The secrets in the hearts of China's rescued moon bears
21 January 2014
The hearts beating inside stoic moon bears, previously caged by China’s bear bile industry, have been put under scrutiny by veterinary cardiologists from the University of Liverpool.
Hannah Stephenson and Chris Linney both travelled from Merseyside to Animals Asia’s China Bear Rescue Centre near Chengdu, to work with sanctuary vets charged with treating the bears the organisation rescued from the bear bile industry.
They both spent ten days on site performing echocardiograms, ECGs and overall cardiac evaluations. During their visit, the team was able to examine 29 moon bears and take an in-depth look at the heart problems they face.
Animals Asia China’s Bear and Vet Team Director Nic Field said:
“We currently have a growing number of bears rescued from bile farms with radiographic evidence of abnormal heart size or shape, suspected aortic aneurysms as well as bears with clinical signs consistent with hypertension.
“One of the primary aims of this visit was for cardiology specialists to assist in confirming suspected diagnoses, determining causes of the development of disease, reviewing our current management of these cases and advising on additional appropriate treatment to improve their long-term health, welfare and quality of life.”
The bears at Animas Asia’s sanctuary had previously spent up to 30 years constrained in tiny cages while suffering daily bile extractions. As a result, following their rescue, Animals Asia vets assist in rehabilitating each bear by providing ongoing treatment and medication to ensure they maintain a good quality of life.
Resident Veterinarian Mandala Hunter-Ishikawa added:
“We have been tremendously fortunate to recently obtain a new, high quality ultrasound unit with a cardiac probe that allows us to better visualise the heart and valves, assess chamber size, valve integrity, and assess cardiac function. The visiting cardiologists were able to thoroughly evaluate bears of concern and train our on-site veterinary surgeons on how to obtain high quality images, accurate measurements and assess cardiac function with the use of echocardiography.
“This will also allow us to compile a database of normal images and measurement ranges to compare cardiac cases for future reference, and also to more appropriately manage current and future cardiac cases.”
Chris and Hannah were also able to offer advice to the team on appropriate management and medication for cardiac cases. The collaboration with will continue, as there is more work to be done to analyse data and determine the reasons behind the heart issues.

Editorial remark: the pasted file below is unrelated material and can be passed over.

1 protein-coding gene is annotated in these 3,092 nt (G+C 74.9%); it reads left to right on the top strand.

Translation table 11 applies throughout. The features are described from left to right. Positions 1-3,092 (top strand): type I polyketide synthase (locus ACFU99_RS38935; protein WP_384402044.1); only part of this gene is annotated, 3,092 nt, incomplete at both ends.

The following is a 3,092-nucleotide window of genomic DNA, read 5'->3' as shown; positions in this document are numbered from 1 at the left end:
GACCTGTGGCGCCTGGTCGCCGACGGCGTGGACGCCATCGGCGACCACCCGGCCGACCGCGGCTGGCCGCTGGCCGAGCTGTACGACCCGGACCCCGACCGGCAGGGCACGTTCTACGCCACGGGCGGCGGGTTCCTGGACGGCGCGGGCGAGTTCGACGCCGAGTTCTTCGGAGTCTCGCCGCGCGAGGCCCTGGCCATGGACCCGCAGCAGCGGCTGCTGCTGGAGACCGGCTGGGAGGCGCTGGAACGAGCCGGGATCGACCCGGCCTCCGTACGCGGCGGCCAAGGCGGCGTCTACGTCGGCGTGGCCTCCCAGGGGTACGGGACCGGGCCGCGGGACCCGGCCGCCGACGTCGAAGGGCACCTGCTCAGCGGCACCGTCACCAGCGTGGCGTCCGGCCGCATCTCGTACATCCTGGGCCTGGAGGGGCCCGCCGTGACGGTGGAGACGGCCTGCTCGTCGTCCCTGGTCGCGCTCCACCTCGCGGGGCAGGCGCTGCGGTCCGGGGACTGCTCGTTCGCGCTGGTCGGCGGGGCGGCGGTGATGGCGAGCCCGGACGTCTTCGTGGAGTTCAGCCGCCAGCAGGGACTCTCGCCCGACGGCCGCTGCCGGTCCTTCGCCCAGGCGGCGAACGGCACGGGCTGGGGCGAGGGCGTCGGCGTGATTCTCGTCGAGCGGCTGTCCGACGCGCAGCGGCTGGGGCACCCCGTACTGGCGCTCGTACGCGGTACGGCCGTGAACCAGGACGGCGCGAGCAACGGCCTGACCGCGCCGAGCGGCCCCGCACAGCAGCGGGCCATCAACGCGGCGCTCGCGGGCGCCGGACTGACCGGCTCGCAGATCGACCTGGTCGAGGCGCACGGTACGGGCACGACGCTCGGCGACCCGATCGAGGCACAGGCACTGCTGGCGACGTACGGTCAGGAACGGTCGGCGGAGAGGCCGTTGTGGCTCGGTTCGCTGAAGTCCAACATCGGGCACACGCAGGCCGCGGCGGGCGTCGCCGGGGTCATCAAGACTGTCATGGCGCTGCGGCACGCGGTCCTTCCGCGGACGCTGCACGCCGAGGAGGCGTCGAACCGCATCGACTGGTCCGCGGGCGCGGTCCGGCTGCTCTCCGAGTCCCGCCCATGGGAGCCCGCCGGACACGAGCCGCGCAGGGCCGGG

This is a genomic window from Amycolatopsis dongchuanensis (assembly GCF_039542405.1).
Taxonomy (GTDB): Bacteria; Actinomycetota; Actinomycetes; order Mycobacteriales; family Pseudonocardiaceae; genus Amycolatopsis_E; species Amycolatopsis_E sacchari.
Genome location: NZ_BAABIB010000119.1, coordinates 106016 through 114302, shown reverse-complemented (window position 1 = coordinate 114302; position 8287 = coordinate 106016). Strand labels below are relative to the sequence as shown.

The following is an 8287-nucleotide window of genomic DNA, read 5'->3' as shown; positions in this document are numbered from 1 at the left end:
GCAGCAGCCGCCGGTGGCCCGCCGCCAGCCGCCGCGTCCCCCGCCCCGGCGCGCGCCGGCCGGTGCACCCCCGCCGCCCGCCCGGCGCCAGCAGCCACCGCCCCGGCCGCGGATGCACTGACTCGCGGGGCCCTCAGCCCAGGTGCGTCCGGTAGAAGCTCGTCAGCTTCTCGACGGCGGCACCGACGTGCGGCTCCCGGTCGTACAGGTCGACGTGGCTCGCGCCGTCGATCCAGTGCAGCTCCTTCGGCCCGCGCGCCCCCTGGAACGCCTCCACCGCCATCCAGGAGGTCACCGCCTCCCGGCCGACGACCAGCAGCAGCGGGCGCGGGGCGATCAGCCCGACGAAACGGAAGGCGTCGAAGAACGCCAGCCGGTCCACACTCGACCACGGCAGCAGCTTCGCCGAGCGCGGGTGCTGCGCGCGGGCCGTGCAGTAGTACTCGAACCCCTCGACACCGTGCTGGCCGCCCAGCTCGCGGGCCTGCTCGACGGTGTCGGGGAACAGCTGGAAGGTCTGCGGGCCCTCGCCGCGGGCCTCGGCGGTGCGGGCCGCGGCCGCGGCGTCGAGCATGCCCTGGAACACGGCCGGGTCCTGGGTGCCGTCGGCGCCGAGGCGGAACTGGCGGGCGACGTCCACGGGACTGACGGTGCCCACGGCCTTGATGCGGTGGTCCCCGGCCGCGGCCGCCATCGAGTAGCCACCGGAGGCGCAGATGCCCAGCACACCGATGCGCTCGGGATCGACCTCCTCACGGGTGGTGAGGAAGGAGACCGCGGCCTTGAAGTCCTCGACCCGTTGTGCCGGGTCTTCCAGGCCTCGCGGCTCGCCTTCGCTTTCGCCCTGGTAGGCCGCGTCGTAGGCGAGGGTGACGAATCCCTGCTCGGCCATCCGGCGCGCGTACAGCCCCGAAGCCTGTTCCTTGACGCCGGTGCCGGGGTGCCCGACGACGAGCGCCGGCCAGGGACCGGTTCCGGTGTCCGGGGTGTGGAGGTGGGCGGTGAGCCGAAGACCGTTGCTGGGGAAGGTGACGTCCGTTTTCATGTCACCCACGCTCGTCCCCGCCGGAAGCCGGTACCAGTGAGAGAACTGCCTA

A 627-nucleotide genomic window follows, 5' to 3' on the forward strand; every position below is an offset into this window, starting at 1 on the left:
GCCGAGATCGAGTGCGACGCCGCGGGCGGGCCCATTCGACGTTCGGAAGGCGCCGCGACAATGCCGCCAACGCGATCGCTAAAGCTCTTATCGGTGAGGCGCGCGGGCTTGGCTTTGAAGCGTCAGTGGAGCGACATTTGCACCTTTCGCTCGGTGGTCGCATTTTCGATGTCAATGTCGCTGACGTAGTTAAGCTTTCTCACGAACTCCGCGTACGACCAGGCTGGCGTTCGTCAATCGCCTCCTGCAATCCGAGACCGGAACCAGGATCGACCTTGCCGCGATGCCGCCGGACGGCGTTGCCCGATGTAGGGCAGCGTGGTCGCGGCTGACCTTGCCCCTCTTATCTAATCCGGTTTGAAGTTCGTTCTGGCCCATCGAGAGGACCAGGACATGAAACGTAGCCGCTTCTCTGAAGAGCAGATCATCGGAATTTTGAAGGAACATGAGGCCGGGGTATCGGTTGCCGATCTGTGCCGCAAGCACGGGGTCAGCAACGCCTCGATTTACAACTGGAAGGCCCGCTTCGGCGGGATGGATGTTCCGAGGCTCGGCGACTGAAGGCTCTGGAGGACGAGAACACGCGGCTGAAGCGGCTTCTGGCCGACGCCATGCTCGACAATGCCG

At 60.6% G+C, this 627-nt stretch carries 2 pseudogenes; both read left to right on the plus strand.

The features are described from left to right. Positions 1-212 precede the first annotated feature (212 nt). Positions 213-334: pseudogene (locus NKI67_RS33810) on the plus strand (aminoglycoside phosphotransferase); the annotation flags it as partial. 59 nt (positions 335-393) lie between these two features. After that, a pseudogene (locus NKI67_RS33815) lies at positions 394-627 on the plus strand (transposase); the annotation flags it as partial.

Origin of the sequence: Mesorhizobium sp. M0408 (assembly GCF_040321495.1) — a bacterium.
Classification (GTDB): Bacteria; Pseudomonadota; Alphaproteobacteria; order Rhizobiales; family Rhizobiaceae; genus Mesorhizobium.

The pair were also able to share their knowledge and provide training to local vets who have worked with Animals Asia in the past.
“We were extremely fortunate to visit and work with Animals Asia's rescue centre providing full assessment of some of the resident moon bears for heart disease. Our assessments identified a number of heart abnormalities for which there are treatments which we hope will give them a better quality of life to enjoy during their years at the sanctuary. A large number of the bears we assessed had significant heart disease including dilated hearts, dilated great vessels and high blood pressure, and we have worked hard with the resident vets to provide the necessary care and medications to help treat these serious conditions.
“We were overwhelmed with the high level of care given to the bears by the vets and bear workers at the sanctuary and were honoured to join the team. The moon bears have been through a difficult time and it was evident that they were so relaxed and at peace in the sanctuary. There still remains a lot of work to be done regarding their heart disease and we hope to continue our collaboration and team work with Animals Asia to help more moon bears.”
Animals Asia would like to extend its special thanks and gratitude to Chis and Hannah for taking the time to share their experience and knowledge with our team. Their contribution has been invaluable and we are much looking forward to future collaborations. We would also like to thank former resident vet, Joanna Reynard for initiating this visit.